In "[t]he last 20 years, [Adam] Zamoyski argues [in Poland: A History (2009)], perspectives on Polish history have utterly changed.  Before, it was justifiably written as the story of 'a failed state.'  Today, it is the tale of a 'society that created a social and political civilization of its own,'" Stefan Wagstyl noted in a brief review in Monday's Financial Times of London.[1]  --  Zamoyski's book is a rewritten version of a 1987 book entitled The Polish Way, and the author has wished not only to recount the history of Poland but also to demonstrate how "interpretations of history change in response to events." ...

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POLAND
By Stefan Wagstyl

Financial Times (London)
May 11, 2009

http://www.ft.com/cms/s/2/b463db7e-3b5e-11de-ba91-00144feabdc0.html

[Review of Poland: a History by Adam Zamoyski (Harper Press, March 2009). £14.99, 448 pages. £14.99.]

The young Alfred Tennyson was so taken with Polish history that he wrote what he called “a beautiful poem on Poland, hundreds of lines long.” Sadly, he never got a chance to publish it because a housemaid used the paper to light a fire.

The poem’s fiery end is one of the many disasters suffered by Poland in its efforts to maintain its place in the world. As Adam Zamoyski relates in *Poland: a History*, one of the largest states in 17th-century Europe disappeared from the map altogether in 1795 and did not return until 1918. A brief flurry of independence ended in the Second World War, Nazi terror, and Soviet domination. Only since 1989 has Poland truly recovered the freedom it lost in 1939.

The last 20 years, Zamoyski argues, perspectives on Polish history have utterly changed. Before, it was justifiably written as the story of “a failed state.” Today, it is the tale of a “society that created a social and political civilization of its own.” He says in his preface: “There is a great difference between writing up a bankrupt business and writing up one that has been through hard times and turned the corner.”

Zamoyski’s immediate aim is to explain why he has rewritten a book he published in 1987 as *The Polish Way*. But he has a greater purpose too, highlighting how interpretations of history change in response to events. In 1630, for example, Krzysztof Opalinski, the Palatine of Poznan, surveyed the wars consuming Poland’s neighbors, and wrote: “Poland is a spectator who stands safely on the seashore, calmly looking on at the tempest raging before him.” Within a few decades, the neighbors had started invading and the proud Polish Commonwealth had begun its long slide to extinction.

Swept along by his lively prose, Zamoyski covers more than 1,000 years. Anecdotes abound, not least his loving account of his 16th-century ancestor Jan Zamoyski, who rose from the gentry to serve as both chancellor and hetman (military commander).

Despite Zamoyski’s claims to an up-to-the-minute interpretation, his work is a traditional national history, in which the main theme is Poland’s survival in the face of incredible odds. The views of the country’s many enemies get short shrift. There is also a close focus on the deeds of the great, with perhaps too little emphasis on the fate of the lowly, who often suffered miserably, whoever was in charge.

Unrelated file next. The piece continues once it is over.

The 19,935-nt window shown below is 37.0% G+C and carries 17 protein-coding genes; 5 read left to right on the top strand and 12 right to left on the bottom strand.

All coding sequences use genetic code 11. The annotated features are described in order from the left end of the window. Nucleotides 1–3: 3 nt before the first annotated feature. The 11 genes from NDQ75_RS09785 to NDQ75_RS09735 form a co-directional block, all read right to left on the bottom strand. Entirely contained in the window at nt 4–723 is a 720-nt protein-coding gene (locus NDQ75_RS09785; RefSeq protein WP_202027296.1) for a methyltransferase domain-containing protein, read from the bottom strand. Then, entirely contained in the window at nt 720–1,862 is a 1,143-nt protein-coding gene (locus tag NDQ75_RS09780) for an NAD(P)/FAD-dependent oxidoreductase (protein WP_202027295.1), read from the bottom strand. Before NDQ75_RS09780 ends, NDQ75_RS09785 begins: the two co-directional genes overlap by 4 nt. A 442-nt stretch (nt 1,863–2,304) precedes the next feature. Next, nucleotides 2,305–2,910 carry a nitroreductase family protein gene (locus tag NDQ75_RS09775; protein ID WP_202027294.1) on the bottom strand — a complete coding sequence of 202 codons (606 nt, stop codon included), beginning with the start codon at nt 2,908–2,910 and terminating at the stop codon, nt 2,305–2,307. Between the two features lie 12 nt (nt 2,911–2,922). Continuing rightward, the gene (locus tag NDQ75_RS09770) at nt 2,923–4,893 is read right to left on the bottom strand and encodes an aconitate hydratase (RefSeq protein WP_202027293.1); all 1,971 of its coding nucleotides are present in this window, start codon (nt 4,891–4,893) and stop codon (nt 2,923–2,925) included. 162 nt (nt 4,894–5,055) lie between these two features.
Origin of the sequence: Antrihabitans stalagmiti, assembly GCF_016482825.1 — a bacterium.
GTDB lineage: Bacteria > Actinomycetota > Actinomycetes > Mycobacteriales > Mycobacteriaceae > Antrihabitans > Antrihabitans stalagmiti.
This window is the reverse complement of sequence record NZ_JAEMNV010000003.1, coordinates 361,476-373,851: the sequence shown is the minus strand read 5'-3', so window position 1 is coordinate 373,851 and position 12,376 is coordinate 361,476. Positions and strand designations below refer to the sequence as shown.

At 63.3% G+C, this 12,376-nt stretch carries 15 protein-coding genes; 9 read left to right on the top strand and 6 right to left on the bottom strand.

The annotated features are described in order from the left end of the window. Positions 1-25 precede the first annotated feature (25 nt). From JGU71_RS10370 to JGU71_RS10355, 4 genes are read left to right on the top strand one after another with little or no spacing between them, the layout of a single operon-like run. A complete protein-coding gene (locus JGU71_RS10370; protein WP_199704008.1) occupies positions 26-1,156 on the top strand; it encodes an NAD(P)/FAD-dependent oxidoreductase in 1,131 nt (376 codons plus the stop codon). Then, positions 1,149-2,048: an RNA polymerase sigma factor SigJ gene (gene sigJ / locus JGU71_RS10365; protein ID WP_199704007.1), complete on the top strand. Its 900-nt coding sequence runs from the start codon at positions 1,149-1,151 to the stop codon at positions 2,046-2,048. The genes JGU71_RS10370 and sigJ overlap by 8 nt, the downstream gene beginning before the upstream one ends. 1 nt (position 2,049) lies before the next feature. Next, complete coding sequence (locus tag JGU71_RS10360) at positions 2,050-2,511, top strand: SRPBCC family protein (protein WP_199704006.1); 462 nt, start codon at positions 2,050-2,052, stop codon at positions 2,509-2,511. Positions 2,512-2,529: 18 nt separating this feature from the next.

There is a good account of the Second World War and its aftermath that brings out the appalling destruction in which 6m people died. The sensitive issue of wartime Polish-Jewish relations is carefully handled, with equal weight rightly given to the anti-Semitic tendencies of some Poles and the huge risks faced by those who bravely tried to save Jews.

Zamoyski relates how both Hitler and Stalin exploited tensions between the ethnic and religious communities, including Germans, Ukrainians, and Belorussians, as well as Jews and Catholic Poles. The occupiers finally destroyed the multi-ethnic state that had existed for centuries, leaving an almost mono-ethnic Polish entity to emerge from the ruins.

The book concludes with an effective summary of the fall of communism and its aftermath, highlighting the key role of the Solidarity movement, which began in 1979, well before mass protests in other Communist countries. While it praises the achievements of post-Communist Poland, he does not spare its faults.

There are some curious omissions. A strong account of Polish culture in the 19th century is not matched by anything similar on the 20th. While Zamoyski mentions the composer Andrzej Panufnik, there is no space for the greater lights of Karol Szymanowski or Witold Lutoslawski.

There is also the odd mistake. Habsburg Pressburg is wrongly given as modern-day Brno, in the Czech Republic, when it is Bratislava, the Slovak capital.

But these are minor quibbles. This is an excellent book for those new to Polish history, including perhaps those planning a trip to Poland.